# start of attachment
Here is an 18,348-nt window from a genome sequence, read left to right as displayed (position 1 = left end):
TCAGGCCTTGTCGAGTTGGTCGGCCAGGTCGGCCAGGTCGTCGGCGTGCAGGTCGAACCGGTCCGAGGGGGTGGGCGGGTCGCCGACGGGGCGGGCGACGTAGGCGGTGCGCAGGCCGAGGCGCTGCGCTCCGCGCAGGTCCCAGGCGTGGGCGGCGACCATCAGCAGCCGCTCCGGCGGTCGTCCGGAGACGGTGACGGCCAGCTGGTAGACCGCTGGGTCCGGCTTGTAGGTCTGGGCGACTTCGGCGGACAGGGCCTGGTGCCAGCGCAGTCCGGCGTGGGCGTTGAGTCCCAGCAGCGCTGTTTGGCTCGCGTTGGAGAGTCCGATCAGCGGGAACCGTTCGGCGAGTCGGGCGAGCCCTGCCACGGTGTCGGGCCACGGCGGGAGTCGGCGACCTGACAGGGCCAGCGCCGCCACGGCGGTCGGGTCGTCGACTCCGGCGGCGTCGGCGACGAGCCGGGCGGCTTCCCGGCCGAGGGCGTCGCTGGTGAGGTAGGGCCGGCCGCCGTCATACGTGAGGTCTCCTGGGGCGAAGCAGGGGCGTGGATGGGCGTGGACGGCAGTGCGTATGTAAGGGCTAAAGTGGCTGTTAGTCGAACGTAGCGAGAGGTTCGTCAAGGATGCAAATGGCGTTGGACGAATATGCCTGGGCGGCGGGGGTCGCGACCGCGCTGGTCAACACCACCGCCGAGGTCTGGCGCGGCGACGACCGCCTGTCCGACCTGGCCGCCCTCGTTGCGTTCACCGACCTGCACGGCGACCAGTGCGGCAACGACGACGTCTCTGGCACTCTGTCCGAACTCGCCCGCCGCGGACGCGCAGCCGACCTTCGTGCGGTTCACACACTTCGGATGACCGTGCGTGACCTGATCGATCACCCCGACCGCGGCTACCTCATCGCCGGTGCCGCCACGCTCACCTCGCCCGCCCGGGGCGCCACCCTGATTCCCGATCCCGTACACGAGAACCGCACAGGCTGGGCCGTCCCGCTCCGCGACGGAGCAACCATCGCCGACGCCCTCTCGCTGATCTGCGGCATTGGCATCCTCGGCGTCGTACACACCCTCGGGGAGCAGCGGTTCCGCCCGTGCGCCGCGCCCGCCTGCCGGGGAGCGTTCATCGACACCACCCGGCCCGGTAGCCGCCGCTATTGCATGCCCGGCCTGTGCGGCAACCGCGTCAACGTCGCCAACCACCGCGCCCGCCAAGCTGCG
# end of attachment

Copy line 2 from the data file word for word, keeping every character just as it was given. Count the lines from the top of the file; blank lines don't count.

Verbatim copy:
TCAGGCCTTGTCGAGTTGGTCGGCCAGGTCGGCCAGGTCGTCGGCGTGCAGGTCGAACCGGTCCGAGGGGGTGGGCGGGTCGCCGACGGGGCGGGCGACGTAGGCGGTGCGCAGGCCGAGGCGCTGCGCTCCGCGCAGGTCCCAGGCGTGGGCGGCGACCATCAGCAGCCGCTCCGGCGGTCGTCCGGAGACGGTGACGGCCAGCTGGTAGACCGCTGGGTCCGGCTTGTAGGTCTGGGCGACTTCGGCGGACAGGGCCTGGTGCCAGCGCAGTCCGGCGTGGGCGTTGAGTCCCAGCAGCGCTGTTTGGCTCGCGTTGGAGAGTCCGATCAGCGGGAACCGTTCGGCGAGTCGGGCGAGCCCTGCCACGGTGTCGGGCCACGGCGGGAGTCGGCGACCTGACAGGGCCAGCGCCGCCACGGCGGTCGGGTCGTCGACTCCGGCGGCGTCGGCGACGAGCCGGGCGGCTTCCCGGCCGAGGGCGTCGCTGGTGAGGTAGGGCCGGCCGCCGTCATACGTGAGGTCTCCTGGGGCGAAGCAGGGGCGTGGATGGGCGTGGACGGCAGTGCGTATGTAAGGGCTAAAGTGGCTGTTAGTCGAACGTAGCGAGAGGTTCGTCAAGGATGCAAATGGCGTTGGACGAATATGCCTGGGCGGCGGGGGTCGCGACCGCGCTGGTCAACACCACCGCCGAGGTCTGGCGCGGCGACGACCGCCTGTCCGACCTGGCCGCCCTCGTTGCGTTCACCGACCTGCACGGCGACCAGTGCGGCAACGACGACGTCTCTGGCACTCTGTCCGAACTCGCCCGCCGCGGACGCGCAGCCGACCTTCGTGCGGTTCACACACTTCGGATGACCGTGCGTGACCTGATCGATCACCCCGACCGCGGCTACCTCATCGCCGGTGCCGCCACGCTCACCTCGCCCGCCCGGGGCGCCACCCTGATTCCCGATCCCGTACACGAGAACCGCACAGGCTGGGCCGTCCCGCTCCGCGACGGAGCAACCATCGCCGACGCCCTCTCGCTGATCTGCGGCATTGGCATCCTCGGCGTCGTACACACCCTCGGGGAGCAGCGGTTCCGCCCGTGCGCCGCGCCCGCCTGCCGGGGAGCGTTCATCGACACCACCCGGCCCGGTAGCCGCCGCTATTGCATGCCCGGCCTGTGCGGCAACCGCGTCAACGTCGCCAACCACCGCGCCCGCCAAGCTGCG